Intragroup Conflict

Understanding Intragroup Conflict

Intragroup conflict is conflict originating among members of a group or its subgroups regarding incompatibility, incongruence, or disagreement over goals, functions, or activities of the group.

Intragroup conflict is often about how problems should be solved and how scarce resources should be allocated. Unless a substantial number of the members of a group or its subgroups are involved in conflict, it is not classified as intragroup conflict.

According to Jarboe & Witteman, “an intragroup problem exists whenever a group member perceives a difference between what is presently occurring between him or her and the group and what he or she desires to occur” (Jarboe & Witteman, 1996, p. 316).

Study Of Groups And Their Impacts In Organization

The study of groups in organizations has received significant attention for several reasons. First, groups are the building blocks of an organization. Second, groups provide the primary mechanism for the attainment of organizational goals. Third, groups provide psychological and other support to the individual members.

There are numerous definitions of groups (Shaw, 1981; Forsyth, 1983). These definitions have mainly focused on the following criteria: objectives, interaction, and interdependence. To make the discussion of conflict within a group meaningful, the definition a group include the following:

  • A group must consist of two or more members.
  • A group must possess a stable structure; that is, a collection of individuals that changes (e.g., passengers in an airplane) cannot be considered a group.
  • The members should be interdependent.
  • The members should interact with each other.
  • The members should work toward the attainment of a common goal(s).

Types of Groups

Numerous kinds of groups are found in organizations. Groups can be broadly classified as formal or informal. Following are a classification and discussion of these groups:

A.  Formal Groups

The formal groups are formed by the organization for the purpose of attaining certain goals. These groups can be classified as task or project groups.

  1. Task Group
    Groups that are formed around certain tasks or functions and remain in existence for a long period of time called task or functional groups.

    Fiedler (1967) further classified task groups into three types according to the nature of task interdependencies among group members in attaining their group objectives. The three types of task groups are interacting, coaching, and counteracting.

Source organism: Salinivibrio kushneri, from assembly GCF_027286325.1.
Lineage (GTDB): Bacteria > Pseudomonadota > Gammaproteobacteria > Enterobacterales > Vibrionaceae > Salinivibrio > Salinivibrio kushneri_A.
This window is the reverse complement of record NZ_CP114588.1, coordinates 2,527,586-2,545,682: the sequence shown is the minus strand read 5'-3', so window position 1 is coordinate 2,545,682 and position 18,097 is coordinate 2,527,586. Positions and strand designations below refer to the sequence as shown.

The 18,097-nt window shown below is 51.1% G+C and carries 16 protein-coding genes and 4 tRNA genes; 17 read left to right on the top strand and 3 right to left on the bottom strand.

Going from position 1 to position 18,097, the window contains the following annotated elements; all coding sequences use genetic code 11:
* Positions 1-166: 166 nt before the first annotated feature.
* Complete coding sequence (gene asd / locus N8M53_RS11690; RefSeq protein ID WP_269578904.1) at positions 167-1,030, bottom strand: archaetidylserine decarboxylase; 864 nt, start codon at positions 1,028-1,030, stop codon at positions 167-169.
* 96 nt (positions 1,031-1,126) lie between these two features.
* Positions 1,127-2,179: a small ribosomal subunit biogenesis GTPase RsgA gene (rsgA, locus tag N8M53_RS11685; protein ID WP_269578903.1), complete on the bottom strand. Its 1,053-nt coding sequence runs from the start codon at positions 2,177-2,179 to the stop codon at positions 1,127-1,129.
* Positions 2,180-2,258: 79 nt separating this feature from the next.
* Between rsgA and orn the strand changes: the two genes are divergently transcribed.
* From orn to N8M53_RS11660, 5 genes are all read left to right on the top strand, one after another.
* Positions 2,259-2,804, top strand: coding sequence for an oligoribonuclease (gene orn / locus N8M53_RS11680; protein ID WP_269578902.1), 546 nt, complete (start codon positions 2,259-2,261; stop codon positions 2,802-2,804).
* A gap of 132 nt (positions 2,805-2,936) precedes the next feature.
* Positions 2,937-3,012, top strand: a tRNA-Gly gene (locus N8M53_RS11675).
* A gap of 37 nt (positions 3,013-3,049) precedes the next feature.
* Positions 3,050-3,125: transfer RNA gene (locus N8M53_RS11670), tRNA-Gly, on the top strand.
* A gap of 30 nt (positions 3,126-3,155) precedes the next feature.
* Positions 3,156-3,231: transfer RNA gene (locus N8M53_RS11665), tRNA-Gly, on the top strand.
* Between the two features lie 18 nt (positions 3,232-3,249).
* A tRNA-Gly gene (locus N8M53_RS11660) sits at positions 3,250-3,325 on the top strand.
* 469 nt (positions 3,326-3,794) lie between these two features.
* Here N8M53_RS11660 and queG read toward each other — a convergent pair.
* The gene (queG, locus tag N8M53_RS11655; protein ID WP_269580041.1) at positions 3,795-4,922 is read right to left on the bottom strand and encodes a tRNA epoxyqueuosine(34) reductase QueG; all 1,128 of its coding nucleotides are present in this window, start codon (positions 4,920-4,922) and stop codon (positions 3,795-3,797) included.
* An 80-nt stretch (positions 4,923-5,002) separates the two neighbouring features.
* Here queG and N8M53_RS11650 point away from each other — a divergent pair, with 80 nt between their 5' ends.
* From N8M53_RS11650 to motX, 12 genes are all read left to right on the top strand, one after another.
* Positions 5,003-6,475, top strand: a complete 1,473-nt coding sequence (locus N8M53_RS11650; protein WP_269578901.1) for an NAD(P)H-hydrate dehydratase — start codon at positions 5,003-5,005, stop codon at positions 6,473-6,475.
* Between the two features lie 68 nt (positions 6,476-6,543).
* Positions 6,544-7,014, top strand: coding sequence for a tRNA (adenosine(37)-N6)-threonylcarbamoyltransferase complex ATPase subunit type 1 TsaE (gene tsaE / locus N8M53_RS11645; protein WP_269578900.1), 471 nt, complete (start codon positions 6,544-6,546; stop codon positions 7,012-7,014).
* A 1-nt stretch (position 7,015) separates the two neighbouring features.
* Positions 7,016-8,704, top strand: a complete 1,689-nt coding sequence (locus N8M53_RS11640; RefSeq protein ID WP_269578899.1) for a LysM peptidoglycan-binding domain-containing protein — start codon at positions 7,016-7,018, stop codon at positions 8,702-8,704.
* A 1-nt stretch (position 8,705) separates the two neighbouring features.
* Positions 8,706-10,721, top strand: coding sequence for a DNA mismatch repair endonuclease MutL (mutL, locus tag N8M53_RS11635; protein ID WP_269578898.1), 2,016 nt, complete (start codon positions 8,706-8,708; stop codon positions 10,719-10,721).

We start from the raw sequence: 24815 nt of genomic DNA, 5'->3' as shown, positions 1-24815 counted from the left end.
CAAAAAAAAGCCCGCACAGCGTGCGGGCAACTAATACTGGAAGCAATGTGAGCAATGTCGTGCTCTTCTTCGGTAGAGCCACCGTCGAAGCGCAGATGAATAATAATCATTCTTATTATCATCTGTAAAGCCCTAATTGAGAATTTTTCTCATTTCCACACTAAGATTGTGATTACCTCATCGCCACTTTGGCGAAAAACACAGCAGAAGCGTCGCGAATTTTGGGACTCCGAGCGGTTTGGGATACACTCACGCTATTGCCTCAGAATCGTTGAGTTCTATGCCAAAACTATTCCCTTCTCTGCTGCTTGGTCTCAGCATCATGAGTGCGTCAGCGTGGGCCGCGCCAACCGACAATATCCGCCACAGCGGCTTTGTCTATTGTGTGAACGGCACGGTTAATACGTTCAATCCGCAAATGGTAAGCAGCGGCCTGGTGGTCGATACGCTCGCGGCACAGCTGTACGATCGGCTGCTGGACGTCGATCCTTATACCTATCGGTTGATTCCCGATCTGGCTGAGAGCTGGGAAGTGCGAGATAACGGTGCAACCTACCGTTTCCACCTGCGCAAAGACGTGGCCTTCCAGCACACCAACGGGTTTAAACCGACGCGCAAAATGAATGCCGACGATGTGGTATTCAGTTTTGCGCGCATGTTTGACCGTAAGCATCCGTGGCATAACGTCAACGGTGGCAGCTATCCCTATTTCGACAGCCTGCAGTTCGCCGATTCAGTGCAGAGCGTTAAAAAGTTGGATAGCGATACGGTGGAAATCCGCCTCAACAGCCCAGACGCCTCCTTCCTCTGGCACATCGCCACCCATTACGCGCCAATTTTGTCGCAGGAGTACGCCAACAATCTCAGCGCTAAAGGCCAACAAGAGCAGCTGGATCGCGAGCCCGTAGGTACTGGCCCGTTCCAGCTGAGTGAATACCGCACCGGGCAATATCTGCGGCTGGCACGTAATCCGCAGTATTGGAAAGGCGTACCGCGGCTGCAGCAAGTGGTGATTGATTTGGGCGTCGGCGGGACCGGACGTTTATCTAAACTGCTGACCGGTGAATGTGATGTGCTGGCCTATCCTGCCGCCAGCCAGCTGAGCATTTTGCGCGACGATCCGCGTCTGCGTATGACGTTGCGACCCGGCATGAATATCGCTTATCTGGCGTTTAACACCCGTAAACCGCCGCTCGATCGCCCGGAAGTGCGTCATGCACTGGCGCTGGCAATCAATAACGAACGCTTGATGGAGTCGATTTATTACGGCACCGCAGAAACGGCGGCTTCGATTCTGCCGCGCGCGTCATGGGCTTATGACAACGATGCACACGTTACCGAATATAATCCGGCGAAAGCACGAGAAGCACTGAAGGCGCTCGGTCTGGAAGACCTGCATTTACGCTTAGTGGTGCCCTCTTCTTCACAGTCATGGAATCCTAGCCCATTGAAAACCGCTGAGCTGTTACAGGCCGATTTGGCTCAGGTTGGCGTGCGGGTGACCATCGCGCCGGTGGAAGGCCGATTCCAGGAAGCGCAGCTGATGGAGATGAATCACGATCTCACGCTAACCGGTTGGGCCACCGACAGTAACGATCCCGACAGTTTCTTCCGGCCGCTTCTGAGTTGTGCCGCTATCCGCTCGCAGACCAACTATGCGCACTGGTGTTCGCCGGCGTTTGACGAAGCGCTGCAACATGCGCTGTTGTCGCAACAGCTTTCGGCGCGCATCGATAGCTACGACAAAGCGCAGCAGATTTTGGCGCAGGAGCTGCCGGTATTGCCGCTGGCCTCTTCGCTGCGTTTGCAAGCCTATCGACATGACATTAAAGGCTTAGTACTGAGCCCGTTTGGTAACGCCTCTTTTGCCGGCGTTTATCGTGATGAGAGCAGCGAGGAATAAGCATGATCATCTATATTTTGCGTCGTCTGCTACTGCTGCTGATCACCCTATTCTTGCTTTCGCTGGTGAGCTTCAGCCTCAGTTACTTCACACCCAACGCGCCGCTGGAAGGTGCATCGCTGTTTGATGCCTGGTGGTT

Interacting group: In this group, the performance of a task by a member depends on the completion of the task assigned to another member. A production team on the assembly line, where the output of one worker becomes the input of another worker, is an example of an interacting group.

    Coaching group: This is a group in which the members perform their functions relatively independently of each other. Examples of this type of group are faculty groups whose members perform their teaching and research functions relatively independently of each other.

    Counteracting group: This is composed of persons who work together for the purpose of negotiating and reconciling conflicting opinions and purposes. This type of group is exemplified by a labor-management negotiating team.
  2. Project groups:
    Groups formed for the purpose of completing specific projects or tasks are called project groups or task forces. This group remains in existence for a limited period of time—a phase-out takes place after the goals of the project or tasks are attained.

B.  Informal Groups

Informal groups are formed by the organizational members without any direction from management. These groups exist to satisfy certain needs not met by the formal groups. Sometimes the goals of the formal and informal groups are not consistent; that is, they are in conflict. Two types of the informal groups are interest and friendship groups.

  1. Interest Groups: These groups are formed by the organizational members to satisfy their common interest. For example, employees may join an interest group to serve on the United Way campaign, to discuss computer software, or to seek redress of their grievances from management.
  2. Friendship Groups: These groups are formed by employees to satisfy their social needs, such as friendship, support, esteem, and belongingness. For example, employees may join such a group to play golf or cards, to watch movies, or to discuss political events. These groups may exist beyond the formal organization because they satisfy certain human needs.

It is important to recognize that informal groups are an important part of organizational life. Greenberg and Baron (2008. p. 293) recognize that informal friendship groups can have beneficial effects on organizational functioning.